Welcome to William Schoell's GREAT OLD MOVIES blog. Feel free to leave a comment regardless of the date the review was posted -- I read 'em all. Or if you prefer -- and especially if you have any questions directly for me -- email me at tawses67424@mypacks.net and I'll get back to you as soon as I can. Click on a label link (labels can be found at the bottom of each post) to find other movies from that year, the star, that director or genre and so on. Or enter a title, director, genre, star or supporting player in the small Blogger "search blog" box at the far left up above and click search blog. [NOTE: While this blog mostly reviews films -- and TV shows -- that are at least twenty-five years old, we do cover films up until the present day.] HAVE FUN AND THANKS FOR DROPPING BY. William.

Thursday, January 24, 2013


Greer Garson
MADAME CURIE (1943). Director: Mervyn LeRoy.

"Four long years in this shed!"

A young Polish woman named Marie (Greer Garson) comes to France to study and is introduced to a scientist, Pierre Curie (Walter Pidgeon), who will have great impact on her life. Although the early sections of the movie are a little tedious with all the scientific jargon, eventually Madame Curie builds up interest and an emotional current. After her marriage to Pierre, Marie is convinced that she has discovered a new active element, radium, and Pierre drops his own research to assist her. In a poorly heated, leaky shed the two spend years trying to isolate this element, performing literally thousands of experiments, and even then seem to be met with failure... There is a certain amount of dramatic license taken, time and events juggled, altered and compressed, but the basic facts are there, and the movie is well-done and well-acted, especially by a marvelous Garson. Pidgeon, though never in her league, is better than usual. Robert Walker has a small role as Pierre's lab assistant, and Van Johnson has practically a bit as a reporter who interviews Marie when she is on vacation. Madame Curie is decidedly a woman of historical and scientific importance for many reasons, although nowadays the practical uses of radium are rather limited. [She also discovered polonium, named after her native Poland.]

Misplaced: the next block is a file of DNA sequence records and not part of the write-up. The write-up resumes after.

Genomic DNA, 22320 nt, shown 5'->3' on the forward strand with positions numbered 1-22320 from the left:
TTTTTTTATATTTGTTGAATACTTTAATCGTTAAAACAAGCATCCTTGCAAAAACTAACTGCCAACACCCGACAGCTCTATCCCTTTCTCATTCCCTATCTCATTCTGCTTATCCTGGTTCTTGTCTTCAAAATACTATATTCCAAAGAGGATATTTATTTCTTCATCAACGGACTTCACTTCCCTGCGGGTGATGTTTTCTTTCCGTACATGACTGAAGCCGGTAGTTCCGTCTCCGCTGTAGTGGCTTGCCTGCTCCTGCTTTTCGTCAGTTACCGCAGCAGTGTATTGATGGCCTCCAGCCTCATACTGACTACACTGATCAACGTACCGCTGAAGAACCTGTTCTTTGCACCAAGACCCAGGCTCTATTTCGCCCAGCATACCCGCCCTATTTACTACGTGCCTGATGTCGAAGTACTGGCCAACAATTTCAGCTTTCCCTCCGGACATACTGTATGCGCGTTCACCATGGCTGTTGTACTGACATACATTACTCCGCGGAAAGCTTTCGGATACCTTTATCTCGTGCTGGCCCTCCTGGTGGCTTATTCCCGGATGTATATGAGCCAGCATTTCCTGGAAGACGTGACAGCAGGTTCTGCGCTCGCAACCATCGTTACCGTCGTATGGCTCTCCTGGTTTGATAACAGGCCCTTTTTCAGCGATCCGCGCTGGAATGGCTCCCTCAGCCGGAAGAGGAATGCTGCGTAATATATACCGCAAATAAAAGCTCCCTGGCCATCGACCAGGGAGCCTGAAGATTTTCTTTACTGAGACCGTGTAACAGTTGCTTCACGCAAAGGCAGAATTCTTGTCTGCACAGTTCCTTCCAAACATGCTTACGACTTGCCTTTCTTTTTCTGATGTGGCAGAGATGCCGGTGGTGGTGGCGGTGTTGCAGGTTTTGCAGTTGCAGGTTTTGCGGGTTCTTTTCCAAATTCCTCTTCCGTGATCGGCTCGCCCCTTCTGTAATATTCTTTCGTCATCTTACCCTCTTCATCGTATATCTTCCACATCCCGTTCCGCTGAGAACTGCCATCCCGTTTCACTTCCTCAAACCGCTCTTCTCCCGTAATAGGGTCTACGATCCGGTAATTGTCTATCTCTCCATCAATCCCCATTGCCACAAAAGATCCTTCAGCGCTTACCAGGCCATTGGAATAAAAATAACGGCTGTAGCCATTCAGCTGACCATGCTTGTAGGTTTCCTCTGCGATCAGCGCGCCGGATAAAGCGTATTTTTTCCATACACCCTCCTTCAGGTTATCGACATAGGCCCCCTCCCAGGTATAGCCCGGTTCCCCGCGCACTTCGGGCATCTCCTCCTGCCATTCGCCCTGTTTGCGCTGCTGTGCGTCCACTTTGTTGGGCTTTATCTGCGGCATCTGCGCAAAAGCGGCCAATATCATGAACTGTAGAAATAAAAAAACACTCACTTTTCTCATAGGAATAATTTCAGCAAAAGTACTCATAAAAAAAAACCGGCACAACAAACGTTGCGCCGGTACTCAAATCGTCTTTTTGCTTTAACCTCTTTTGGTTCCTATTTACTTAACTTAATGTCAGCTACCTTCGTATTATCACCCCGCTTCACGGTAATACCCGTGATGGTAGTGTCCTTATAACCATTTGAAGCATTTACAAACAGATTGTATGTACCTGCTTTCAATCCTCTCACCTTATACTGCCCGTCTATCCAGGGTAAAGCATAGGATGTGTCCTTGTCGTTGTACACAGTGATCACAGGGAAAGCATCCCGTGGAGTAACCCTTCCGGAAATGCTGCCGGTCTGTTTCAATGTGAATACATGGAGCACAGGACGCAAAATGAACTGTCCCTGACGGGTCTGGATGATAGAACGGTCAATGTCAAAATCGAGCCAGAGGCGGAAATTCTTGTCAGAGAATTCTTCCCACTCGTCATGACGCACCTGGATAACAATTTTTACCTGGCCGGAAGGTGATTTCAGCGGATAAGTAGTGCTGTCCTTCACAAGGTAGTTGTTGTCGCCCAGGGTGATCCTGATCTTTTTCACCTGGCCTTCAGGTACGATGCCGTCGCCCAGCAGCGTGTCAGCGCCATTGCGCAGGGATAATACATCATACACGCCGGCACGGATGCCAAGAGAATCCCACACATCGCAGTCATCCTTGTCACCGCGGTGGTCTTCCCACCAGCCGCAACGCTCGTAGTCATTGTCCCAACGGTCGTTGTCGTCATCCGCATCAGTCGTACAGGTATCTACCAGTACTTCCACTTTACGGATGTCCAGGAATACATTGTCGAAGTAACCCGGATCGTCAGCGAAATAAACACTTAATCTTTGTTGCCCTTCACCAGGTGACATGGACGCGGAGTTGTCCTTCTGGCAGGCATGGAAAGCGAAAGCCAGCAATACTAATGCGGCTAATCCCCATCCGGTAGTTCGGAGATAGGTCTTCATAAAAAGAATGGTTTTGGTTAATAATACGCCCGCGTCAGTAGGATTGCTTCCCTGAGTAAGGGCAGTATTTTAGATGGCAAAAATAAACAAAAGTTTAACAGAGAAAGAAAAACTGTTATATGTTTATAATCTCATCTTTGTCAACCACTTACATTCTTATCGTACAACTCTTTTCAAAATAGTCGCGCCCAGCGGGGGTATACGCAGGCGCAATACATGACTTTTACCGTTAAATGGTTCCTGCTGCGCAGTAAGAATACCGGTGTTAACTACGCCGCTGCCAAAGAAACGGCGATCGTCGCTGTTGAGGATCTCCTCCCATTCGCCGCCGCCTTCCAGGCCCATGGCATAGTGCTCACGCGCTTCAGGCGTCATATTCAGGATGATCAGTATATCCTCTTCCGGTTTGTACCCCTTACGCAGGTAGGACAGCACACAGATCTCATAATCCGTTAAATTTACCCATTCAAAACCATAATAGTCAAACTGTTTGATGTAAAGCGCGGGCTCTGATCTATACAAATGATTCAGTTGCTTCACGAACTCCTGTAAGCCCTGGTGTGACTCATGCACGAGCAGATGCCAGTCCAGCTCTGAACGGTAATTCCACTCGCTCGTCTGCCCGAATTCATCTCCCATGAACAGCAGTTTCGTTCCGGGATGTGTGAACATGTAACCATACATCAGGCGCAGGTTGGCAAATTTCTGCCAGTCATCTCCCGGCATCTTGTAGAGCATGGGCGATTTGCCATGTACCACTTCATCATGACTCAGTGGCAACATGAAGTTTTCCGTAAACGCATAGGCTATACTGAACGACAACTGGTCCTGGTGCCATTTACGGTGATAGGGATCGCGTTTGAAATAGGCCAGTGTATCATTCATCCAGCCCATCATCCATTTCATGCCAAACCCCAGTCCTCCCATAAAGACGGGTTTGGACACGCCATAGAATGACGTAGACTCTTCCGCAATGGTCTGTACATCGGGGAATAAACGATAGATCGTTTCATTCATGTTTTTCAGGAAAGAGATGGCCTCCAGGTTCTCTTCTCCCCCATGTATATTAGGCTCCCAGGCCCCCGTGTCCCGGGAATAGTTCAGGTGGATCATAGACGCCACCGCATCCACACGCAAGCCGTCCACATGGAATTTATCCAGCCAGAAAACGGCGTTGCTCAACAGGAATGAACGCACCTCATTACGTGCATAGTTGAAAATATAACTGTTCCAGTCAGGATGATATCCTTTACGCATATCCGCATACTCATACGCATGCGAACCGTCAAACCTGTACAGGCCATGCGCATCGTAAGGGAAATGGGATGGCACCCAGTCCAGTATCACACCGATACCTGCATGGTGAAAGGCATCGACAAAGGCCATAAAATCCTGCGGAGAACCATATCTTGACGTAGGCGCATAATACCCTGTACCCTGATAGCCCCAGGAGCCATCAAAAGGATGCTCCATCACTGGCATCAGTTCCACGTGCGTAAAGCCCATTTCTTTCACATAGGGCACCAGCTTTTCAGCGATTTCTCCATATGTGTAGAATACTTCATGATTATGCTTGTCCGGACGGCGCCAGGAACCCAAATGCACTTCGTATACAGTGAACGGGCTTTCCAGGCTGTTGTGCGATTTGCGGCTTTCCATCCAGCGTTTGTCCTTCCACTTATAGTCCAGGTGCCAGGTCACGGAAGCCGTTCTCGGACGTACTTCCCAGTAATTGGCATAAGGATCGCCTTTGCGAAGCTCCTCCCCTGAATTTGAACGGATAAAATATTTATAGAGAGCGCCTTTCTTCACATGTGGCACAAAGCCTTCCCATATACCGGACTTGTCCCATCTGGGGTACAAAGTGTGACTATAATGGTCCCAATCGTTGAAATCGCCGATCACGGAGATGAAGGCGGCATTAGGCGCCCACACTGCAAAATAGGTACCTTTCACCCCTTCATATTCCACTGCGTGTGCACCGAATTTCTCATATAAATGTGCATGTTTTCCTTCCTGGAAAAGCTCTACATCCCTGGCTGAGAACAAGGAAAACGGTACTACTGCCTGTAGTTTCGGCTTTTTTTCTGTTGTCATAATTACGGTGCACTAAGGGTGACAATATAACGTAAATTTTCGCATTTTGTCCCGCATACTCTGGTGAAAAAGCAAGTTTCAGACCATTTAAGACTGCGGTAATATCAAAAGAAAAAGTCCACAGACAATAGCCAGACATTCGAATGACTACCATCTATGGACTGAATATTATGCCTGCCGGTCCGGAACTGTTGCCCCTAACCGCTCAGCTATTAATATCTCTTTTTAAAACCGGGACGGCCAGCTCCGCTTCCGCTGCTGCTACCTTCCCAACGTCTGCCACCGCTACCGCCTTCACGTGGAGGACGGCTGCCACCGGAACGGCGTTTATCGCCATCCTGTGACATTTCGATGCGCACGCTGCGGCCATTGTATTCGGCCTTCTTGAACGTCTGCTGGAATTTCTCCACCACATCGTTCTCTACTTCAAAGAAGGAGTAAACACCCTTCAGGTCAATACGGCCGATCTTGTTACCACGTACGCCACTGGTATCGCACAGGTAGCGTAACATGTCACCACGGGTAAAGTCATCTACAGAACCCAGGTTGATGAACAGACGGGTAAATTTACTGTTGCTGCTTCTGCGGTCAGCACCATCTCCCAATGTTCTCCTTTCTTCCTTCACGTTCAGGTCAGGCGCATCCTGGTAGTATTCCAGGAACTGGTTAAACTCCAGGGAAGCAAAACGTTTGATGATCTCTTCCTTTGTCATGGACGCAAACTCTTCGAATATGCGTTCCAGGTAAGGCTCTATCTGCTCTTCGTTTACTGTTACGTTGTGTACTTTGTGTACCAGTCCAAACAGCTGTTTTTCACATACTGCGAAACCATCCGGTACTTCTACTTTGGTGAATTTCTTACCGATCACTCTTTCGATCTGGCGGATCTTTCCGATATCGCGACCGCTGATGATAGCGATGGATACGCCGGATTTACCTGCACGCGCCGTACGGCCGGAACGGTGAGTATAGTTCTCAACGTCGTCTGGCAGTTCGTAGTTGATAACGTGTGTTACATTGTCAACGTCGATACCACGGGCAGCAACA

Verdict: Garson is always watchable. ***. 

No comments: